No, I haven’t become part of the saffron brigade and no ‘guru’ has asked me to quit. The reason for my ‘almost vegetarianism’ is the way meat is sold in India. I guess it is my self-preservation instinct that has kicked in. It wasn’t so as I was growing up.
As a teenager, I remember going to Vasant Nagar in Bengaluru (then Bangalore) on a Sunday morning where Imtiaz bhai (the local butcher) sold fresh goat meat. His shop was in a BMC market. Every goat carcass hanging on meat hooks had a distinct rubber stamp in a discreet corner. He once told me that he only got his meat from the registered abattoir and the quality of the meat was approved by an inspector, hence the stamp. His shop was basic but it was devoid of flies because he kept it spotless. His instruments were gleaming though I don’t think they were made of high quality stainless steel. He kept clean water near his wooden carving board and cleaned the board after every serving. Remember, this was in the late 1970s!!!
Around the same time, there was a line of chicken sellers around the main building of Russel Market (Bengaluru). I distinctly remember going there to shop for fresh chicken. The ritual was that a plump live chicken was removed from a cage where it had sufficient room to roam around. The chicken was selected based on weight. The butcher would part the plumage around the underbelly to show pink flesh; a sign of the health of the chicken. Once selected it was ‘dressed’ in a back room; cleaned and cut in front of you, then packed in brown paper before being thrust into your shopping bag. Those were the days.
I visit Varanasi frequently and have been doing so for the last two decades. I am almost a vegetarian there. No, it’s got nothing to do with religion. I have walked past the line of meat shops on Nai Sarak, Varanasi. I promise you it has taken strong will-power and an equally strong stomach to fight the overwhelming desire to throw up!! The meat shops are situated on top of open drains. Meat parts are strewn so that dogs and pigs can feed off them near the drain. The butcher looks like he bathed in the previous century. The shops are dingy, fly infested and blood stained. It’s a miracle that there isn’t an epidemic in the city. There is no clue to what the source of the meat is. I have noticed the meat redder than pink; a sign that it has ‘aged’ on the hook. In Delhi, one visit to the butchers of Old Delhi area made me forget if I was in Delhi or Varanasi. The butcher shops there are equally bad!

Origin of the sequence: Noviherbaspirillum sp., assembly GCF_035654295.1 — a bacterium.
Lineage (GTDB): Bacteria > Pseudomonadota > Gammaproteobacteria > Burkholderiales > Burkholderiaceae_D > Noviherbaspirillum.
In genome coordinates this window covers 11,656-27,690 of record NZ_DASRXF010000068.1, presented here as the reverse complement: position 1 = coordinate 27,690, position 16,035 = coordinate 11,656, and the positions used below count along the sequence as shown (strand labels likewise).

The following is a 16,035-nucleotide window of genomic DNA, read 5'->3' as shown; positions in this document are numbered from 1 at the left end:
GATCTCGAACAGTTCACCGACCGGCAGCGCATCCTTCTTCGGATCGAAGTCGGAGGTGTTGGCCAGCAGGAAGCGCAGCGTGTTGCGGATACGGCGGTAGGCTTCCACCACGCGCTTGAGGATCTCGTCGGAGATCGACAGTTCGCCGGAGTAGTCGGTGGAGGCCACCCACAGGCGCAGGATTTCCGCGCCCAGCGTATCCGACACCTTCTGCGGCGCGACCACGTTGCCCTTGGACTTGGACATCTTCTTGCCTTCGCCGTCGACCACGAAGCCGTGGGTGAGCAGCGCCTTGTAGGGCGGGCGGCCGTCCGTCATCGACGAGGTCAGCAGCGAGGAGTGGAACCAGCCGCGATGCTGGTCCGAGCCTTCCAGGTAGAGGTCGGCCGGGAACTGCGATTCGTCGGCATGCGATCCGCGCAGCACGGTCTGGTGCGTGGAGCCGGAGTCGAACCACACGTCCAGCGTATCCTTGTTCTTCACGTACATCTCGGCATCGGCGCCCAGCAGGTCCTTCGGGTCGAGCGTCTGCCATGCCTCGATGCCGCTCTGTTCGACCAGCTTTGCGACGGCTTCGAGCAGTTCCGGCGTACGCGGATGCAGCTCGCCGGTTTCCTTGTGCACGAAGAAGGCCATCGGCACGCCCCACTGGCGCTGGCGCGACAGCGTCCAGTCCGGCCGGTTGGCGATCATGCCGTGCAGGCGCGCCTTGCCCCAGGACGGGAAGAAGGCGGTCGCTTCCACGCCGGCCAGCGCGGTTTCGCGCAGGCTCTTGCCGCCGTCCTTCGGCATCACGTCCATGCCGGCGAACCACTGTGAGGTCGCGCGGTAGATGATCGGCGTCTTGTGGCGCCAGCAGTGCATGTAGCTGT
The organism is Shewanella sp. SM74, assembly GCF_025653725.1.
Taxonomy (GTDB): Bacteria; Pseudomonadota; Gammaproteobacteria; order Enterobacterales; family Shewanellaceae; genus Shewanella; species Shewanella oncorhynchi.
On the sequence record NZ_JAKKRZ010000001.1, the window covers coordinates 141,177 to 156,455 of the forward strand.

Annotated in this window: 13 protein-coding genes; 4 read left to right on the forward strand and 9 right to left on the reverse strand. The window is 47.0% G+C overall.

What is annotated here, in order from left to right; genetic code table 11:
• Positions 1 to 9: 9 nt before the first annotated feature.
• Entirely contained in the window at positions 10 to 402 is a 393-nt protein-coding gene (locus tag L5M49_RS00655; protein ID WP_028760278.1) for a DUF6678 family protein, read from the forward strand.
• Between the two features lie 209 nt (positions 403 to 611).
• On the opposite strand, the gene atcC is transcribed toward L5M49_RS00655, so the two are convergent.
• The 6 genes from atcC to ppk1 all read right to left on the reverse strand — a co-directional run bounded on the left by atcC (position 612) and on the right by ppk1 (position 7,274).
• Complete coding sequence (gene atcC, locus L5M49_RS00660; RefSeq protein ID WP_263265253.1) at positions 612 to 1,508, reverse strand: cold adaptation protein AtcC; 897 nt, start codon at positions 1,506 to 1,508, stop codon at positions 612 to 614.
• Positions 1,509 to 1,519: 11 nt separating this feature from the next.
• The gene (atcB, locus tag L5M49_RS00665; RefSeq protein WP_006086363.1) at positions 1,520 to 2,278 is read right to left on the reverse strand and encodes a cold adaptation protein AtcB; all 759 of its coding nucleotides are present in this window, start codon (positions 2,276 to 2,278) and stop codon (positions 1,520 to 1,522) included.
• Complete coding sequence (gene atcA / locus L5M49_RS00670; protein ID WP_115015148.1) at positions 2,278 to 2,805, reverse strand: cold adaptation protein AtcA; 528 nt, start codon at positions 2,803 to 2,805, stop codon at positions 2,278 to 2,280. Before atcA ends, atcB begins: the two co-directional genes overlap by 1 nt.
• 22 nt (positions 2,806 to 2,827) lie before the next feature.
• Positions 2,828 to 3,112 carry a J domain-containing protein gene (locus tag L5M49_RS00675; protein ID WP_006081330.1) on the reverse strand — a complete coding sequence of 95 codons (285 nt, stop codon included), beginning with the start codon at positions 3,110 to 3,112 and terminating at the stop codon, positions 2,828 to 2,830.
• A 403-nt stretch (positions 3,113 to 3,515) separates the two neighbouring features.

Chicken in Delhi and in North India has, in my opinion, degenerated even more than in other parts. My local ‘dhaba’ is no longer my favourite joint that serves quality Butter Chicken. On more than one occasion I have returned it because the chicken smelt of medicines! I have stopped ordering from him now. Green Chick Chop or Republic of Chicken are relatively safer to buy raw chicken. The rest are easily forgettable.
Have you seen live chicken being transported? Most look like they are terminally ill. There is hardly any plumage and they are packed so tight that 10% to 20% of them die while being transported. No, they are not thrown; they probably end up in some curry. Dead chicken fed with antibiotics and I am ready to sign up to becoming a vegetarian, at least in India.
Since I eat meat in various countries and grades of restaurants I can tell the difference between ‘quality meat’ and ‘not worth eating meat’. I don’t know if we will ever have the quality that we will be proud of but for once I support the shutting down of illegal abattoirs. Our desire for consumption has made us turn a blind eye to the damage we do to ourselves. I can’t wait to go to Varanasi to see for myself that the meat shops on Nai Sarak are now gone.
So much has been said about loss of jobs and loss of revenue. For once, I agree with the government. This is revenue that is worth losing. I am against inhumane treatment of animals but I am equally against equally inhumane treatment of plants too. (Sir JC Bose with his crescograph has proved that even plants have feelings). So, if we want to eat to survive let’s leave religion out of the discussion. Plants and animals are clearly living creatures. I don’t see the difference in eating either.
But it is time that hygiene was made center stage. Whether we agree with the state governments or not, the steps they have taken to clean the meat industry should be welcome.